Open minor 7 tuning

Girobu

New member
Joined
Jan 11, 2024
Messages
4
Reaction score
2
Hi everyone!

I like to experiment with music instruments in general and particulary with uke. I prefer to play melodies, without singing. I've adopted this tuning, which is very helpful in playing melody and chords at the same time. I've found no info on such tuning, but I think it's impossible to devise a "completely new" one, so, it means, that for some reason (which?) no one lkes it :) If you know the reason, please, educate me. Maybe, I'm on very wrong way...

The tuning is A-C-E-G. It's basically same notes as in original tuning, but rearranged. With this arrangement, I have a Amin7 on open strings, Amin on 2-4 strings, C on 1-3, all basic, no inversions. The same for each fret: minor chord at top, major at bottom. And you can transform any of this minor chords to major by adding one finger on 3 string. I've also found some nice chords with open strings. I was able to use this tuning with standart low G ukelele strings.

What I do like about it:

  • a lots of chords with basic voicing and dead simple fingering
  • easy melody play
  • minor chords :)

And this thing lead me to some more experimenting, maybe will post later.
 
Nice idea, but it shrinks the intervals from 4 to 3 so now there is less than an octave difference between highest and lowest string whereas with fourths there is more than an octave. I think that the fourths are also appealing for playing scales as you can place one finger on each fret to get continuous chromatic scale in one position. With shorter interval there is more redundancy for scales.
 
Hi everyone!

I like to experiment with music instruments in general and particulary with uke. I prefer to play melodies, without singing. I've adopted this tuning, which is very helpful in playing melody and chords at the same time. I've found no info on such tuning, but I think it's impossible to devise a "completely new" one, so, it means, that for some reason (which?) no one lkes it :) If you know the reason, please, educate me. Maybe, I'm on very wrong way...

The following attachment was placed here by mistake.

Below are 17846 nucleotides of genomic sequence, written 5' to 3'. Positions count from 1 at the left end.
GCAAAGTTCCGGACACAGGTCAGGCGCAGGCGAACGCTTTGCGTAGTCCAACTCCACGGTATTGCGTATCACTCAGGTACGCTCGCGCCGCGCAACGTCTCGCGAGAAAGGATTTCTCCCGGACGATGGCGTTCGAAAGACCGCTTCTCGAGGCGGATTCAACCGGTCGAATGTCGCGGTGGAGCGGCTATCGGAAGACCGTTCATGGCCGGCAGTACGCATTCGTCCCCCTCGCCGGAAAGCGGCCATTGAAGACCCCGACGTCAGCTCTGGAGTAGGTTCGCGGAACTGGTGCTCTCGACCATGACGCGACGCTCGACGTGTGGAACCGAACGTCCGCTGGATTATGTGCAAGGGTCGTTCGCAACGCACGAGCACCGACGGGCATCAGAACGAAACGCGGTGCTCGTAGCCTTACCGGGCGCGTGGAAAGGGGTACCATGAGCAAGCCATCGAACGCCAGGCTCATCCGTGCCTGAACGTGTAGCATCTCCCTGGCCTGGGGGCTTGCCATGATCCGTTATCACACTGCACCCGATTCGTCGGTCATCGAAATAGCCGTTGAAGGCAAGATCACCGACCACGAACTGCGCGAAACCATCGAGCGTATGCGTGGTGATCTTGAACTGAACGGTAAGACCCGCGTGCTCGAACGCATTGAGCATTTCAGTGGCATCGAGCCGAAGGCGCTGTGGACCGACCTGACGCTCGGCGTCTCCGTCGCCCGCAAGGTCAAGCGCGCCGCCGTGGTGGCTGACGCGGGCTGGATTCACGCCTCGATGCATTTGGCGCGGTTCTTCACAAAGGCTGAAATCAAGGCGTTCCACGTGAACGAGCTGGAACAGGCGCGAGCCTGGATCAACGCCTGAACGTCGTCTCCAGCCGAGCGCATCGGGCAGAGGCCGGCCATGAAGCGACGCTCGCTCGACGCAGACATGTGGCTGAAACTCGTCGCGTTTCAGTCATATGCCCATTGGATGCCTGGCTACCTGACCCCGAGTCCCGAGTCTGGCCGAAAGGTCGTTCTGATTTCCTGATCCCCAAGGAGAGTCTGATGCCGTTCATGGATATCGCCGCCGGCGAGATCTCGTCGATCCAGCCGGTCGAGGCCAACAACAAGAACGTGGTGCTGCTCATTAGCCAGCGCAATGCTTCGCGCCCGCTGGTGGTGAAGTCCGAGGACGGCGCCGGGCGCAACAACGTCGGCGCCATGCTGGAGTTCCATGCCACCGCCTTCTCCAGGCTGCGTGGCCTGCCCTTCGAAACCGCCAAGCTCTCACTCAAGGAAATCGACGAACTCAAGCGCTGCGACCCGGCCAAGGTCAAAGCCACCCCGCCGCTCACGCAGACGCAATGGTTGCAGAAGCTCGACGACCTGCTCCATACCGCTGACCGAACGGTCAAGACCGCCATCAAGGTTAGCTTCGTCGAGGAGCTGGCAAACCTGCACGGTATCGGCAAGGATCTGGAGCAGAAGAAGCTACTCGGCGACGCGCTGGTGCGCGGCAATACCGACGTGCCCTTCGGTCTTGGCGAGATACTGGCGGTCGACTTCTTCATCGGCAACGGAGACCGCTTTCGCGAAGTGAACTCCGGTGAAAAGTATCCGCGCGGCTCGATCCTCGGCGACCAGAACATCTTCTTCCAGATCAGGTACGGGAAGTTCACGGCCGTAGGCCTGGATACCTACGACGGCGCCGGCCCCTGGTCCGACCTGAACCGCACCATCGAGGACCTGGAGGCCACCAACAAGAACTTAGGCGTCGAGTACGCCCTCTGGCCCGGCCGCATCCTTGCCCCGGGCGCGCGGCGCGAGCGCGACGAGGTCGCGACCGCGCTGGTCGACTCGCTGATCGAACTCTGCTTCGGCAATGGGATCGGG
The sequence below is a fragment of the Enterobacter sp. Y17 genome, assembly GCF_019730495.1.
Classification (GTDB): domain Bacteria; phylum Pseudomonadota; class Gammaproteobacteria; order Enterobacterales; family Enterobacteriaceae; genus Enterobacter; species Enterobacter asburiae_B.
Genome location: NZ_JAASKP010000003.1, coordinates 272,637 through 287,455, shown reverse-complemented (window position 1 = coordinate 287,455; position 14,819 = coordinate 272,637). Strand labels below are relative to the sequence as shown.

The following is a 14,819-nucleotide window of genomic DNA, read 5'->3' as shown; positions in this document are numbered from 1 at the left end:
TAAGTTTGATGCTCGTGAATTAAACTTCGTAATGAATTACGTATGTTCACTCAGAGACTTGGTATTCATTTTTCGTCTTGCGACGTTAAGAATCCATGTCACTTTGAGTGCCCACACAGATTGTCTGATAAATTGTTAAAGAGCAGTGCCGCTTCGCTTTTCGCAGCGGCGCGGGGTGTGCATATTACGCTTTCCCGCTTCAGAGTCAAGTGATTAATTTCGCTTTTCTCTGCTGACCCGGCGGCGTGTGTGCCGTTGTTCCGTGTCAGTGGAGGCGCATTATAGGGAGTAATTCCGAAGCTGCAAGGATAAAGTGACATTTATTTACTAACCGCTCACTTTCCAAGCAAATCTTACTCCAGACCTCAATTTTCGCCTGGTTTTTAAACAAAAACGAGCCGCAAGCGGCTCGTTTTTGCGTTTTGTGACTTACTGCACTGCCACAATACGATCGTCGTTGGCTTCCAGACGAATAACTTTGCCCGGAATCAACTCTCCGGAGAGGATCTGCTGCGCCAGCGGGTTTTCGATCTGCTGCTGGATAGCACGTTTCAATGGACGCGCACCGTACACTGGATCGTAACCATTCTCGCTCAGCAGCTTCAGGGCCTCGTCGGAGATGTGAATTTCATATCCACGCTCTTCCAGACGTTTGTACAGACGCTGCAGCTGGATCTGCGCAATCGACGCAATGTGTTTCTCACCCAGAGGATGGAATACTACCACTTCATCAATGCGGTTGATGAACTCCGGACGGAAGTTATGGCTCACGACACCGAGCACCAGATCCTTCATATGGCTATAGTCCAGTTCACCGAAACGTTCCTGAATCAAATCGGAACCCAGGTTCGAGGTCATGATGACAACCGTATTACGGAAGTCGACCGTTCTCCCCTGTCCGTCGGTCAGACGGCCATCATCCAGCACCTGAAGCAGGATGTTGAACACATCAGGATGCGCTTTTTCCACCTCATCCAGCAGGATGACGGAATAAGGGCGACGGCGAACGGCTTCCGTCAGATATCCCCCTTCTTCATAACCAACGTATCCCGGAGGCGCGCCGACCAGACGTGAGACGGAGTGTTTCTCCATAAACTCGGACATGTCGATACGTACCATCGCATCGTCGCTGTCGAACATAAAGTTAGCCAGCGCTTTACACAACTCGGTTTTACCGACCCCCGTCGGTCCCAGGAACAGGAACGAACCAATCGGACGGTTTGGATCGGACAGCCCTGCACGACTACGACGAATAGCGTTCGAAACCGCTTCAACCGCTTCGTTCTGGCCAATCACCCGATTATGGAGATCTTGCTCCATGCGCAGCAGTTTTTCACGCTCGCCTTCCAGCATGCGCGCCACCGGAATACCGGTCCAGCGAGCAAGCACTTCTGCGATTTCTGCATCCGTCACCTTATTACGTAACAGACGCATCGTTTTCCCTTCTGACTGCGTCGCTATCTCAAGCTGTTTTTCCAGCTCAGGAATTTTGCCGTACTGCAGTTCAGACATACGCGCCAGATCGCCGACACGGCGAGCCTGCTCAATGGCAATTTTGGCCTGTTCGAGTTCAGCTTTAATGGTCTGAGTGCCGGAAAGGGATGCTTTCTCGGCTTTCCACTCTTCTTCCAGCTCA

The tuning is A-C-E-G. It's basically same notes as in original tuning, but rearranged. With this arrangement, I have a Amin7 on open strings, Amin on 2-4 strings, C on 1-3, all basic, no inversions. The same for each fret: minor chord at top, major at bottom. And you can transform any of this minor chords to major by adding one finger on 3 string. I've also found some nice chords with open strings. I was able to use this tuning with standart low G ukelele strings.

What I do like about it:

  • a lots of chords with basic voicing and dead simple fingering
  • easy melody play
  • minor chords :)

And this thing lead me to some more experimenting, maybe will post later.
Looking forward to hearing more about it! I think I tried a minor 7th tuning on guitar once.

Love alternate tunings!
 
For reentrant tuning, this is just a "mirror" image of standard and would make my head explode. For linear, I guess it makes a little more sense but would still be confusing to me.
 
I have found open/alternate tunings to be like jumping into a swimming pool that feels cold when you put just your foot in.

Once you take the plunge it’s a shock at first, but you wiggle around and start swimming a bit, and then it feels fine!